Then we get to my absolutely favorite aspect of Halloween, the costumes! Especially as adults, there are so few times when it's ok for us to show off our interests, to stand bold in who we are with the aid of a costume. I mean it's just so much easier to strike up a conversation, to break out and be yourself, when you are all dressed up. Maybe that's just me, but I've always found it to be true. When I had a costumer service job kids were always so eager to talk to me when I was dressed up, and parents were more comfortable about me talking to their kids as well. Kids love it too, of course, but even a scary costume can be friendly, because there is an element of silliness to it.
Costumes are fun. You get to try on different personalities. You get to try out different looks. It's a great chance to find yourself, to try things you'd never be brave enough to do in your own persona, in your everyday life. It's freeing, because if it doesn't work, you can always discard it when you discard the character. If it worked in your surroundings you can keep it and add it to yourself, as another bit of you as you interact with others. Kids can do this too. There costumes can be a freeing time as well. I think there is just some intrinsic thing about costumes that let us know it's ok. Ok, to try to be more like our heroes. Ok, to open up to others. It gives us a prop, a conversation piece, a place to start.
There is also the aspect most Halloween activities happening after night. Being not a morning person, this is a boon for me, but there's also the fact that many people are scared of the dark and there is a perception that bad things happen in the dark, even though artificial lights are more to blame. Still it is good to go out after dark. It's good to make fun of the scary things. To laugh at spiders, and skeletons, and death. At any other time these things are too serious, we can't walk next to them and be stronger than them, tougher than them. In "normal" life we have to respect and revere the horrors in the world, but on Halloween, we can laugh at them. Laughing at these things is good. It keeps them from being so scary. It gives us a starting point where we can introduce them to children.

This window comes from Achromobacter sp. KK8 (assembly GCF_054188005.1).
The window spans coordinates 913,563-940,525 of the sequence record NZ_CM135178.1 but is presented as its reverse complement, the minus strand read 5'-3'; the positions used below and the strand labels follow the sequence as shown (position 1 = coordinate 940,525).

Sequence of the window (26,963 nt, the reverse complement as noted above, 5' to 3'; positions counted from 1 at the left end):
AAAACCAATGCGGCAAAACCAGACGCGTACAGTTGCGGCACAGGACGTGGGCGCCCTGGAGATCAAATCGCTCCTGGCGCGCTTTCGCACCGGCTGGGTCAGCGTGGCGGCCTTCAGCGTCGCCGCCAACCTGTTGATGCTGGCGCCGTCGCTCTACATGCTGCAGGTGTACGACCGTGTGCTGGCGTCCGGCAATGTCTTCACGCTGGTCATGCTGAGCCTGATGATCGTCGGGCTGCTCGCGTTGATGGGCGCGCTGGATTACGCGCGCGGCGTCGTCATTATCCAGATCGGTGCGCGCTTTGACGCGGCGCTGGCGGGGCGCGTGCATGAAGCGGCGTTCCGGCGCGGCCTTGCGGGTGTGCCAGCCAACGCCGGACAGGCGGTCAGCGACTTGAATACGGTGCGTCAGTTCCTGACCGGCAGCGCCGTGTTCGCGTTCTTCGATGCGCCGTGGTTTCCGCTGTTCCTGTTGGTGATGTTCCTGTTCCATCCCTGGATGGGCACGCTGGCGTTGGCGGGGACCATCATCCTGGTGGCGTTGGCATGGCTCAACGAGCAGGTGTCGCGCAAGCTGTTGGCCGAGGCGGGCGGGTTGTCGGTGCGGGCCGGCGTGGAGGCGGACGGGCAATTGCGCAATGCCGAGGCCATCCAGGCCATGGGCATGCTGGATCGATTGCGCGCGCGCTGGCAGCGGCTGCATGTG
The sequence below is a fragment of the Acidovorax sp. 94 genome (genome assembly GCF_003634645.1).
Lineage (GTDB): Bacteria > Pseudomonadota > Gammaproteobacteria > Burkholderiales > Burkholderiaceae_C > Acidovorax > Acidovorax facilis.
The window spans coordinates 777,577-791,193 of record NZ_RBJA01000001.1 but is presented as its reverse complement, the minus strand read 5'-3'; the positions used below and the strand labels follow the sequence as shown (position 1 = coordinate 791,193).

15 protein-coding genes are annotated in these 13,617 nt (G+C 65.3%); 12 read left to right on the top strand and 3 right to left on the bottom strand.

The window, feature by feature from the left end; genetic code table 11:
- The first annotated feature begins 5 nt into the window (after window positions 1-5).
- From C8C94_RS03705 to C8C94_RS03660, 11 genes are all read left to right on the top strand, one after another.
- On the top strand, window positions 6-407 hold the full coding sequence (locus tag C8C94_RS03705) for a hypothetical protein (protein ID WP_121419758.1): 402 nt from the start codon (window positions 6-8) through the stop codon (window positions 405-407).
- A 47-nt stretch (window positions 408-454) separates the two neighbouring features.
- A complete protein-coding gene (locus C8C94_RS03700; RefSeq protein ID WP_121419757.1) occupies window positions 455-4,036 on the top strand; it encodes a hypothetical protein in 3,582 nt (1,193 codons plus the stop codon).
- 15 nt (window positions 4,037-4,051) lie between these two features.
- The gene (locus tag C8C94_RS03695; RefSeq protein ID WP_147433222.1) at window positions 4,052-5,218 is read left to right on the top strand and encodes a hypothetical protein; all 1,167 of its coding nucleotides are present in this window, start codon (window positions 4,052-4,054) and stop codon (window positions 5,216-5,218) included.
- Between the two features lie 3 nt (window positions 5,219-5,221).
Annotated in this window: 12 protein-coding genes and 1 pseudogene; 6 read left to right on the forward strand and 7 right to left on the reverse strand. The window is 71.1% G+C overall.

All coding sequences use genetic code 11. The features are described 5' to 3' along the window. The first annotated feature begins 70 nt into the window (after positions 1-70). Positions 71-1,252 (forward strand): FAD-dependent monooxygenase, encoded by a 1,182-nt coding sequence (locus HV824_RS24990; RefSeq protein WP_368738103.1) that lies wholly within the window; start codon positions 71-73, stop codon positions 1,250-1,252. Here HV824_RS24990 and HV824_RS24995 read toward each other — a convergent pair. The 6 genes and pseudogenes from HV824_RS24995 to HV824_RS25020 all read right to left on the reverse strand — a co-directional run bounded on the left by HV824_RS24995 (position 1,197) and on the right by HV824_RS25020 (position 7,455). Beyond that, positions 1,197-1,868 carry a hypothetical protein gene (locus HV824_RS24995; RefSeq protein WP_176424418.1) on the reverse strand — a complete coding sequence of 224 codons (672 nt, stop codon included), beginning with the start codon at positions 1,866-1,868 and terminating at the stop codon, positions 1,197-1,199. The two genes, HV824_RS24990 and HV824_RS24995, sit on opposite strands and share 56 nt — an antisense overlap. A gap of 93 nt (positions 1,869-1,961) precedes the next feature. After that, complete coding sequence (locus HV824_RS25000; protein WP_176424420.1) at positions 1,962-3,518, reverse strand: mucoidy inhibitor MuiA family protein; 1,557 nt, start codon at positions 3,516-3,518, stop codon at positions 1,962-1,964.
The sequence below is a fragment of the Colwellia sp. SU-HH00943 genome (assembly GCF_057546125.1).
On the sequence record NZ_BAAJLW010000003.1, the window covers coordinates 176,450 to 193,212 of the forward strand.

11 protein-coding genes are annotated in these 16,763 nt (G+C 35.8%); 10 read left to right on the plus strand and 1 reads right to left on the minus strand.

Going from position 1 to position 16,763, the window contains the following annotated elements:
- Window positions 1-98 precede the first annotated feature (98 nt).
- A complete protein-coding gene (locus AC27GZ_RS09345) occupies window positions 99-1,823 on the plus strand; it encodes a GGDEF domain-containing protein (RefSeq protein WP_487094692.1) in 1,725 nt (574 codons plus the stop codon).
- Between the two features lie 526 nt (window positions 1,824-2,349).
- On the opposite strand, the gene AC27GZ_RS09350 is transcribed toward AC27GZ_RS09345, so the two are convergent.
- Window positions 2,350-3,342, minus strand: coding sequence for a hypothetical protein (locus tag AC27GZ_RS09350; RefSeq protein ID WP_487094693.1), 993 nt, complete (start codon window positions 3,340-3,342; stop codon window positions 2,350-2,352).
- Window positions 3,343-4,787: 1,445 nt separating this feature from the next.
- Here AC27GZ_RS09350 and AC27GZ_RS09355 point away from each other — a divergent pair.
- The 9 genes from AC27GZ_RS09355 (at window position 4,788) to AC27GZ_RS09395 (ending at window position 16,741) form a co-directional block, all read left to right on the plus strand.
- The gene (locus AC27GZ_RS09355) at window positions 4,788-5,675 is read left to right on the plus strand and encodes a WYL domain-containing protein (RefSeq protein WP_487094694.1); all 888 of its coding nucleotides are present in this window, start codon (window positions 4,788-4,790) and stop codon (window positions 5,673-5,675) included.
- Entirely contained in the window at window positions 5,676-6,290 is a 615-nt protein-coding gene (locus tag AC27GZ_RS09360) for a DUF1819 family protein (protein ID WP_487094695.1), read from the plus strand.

The business community and other organizations have a place as well. Halloween is a universal reach out to children time. It lets them know the community cares that they are there. Too often kids get pushed off into corners, locked behind the fences of the school yard, smuggled away from adult issues. Kept hidden in the back yard, or the house. Too often kids still live a life where they are not seen or heard, and as a result they have no idea how to act or participate in an adult setting. I'm not saying that Halloween fixes this huge cultural issue, but it does see businessmen, neighbors, and our community coming down to their level and sharing a short dialog, even if it is the highly scripted:
"Pick what you like."
If you really want to help, keep the conversation going. Ask about the child's costume, compliment them on their manners, their speech, they're creativity. Halloween allows us to break social norms and build strengths. We can't replace that by hiding in a kid only safety zone in a basement. We are giving up too much by wishing what we have made into the modern Halloween doesn't exist. It's no longer about any religion, it's now about growth, it's about community, it's about knowing your neighbors, and that is something we need to have, as adults and as kids.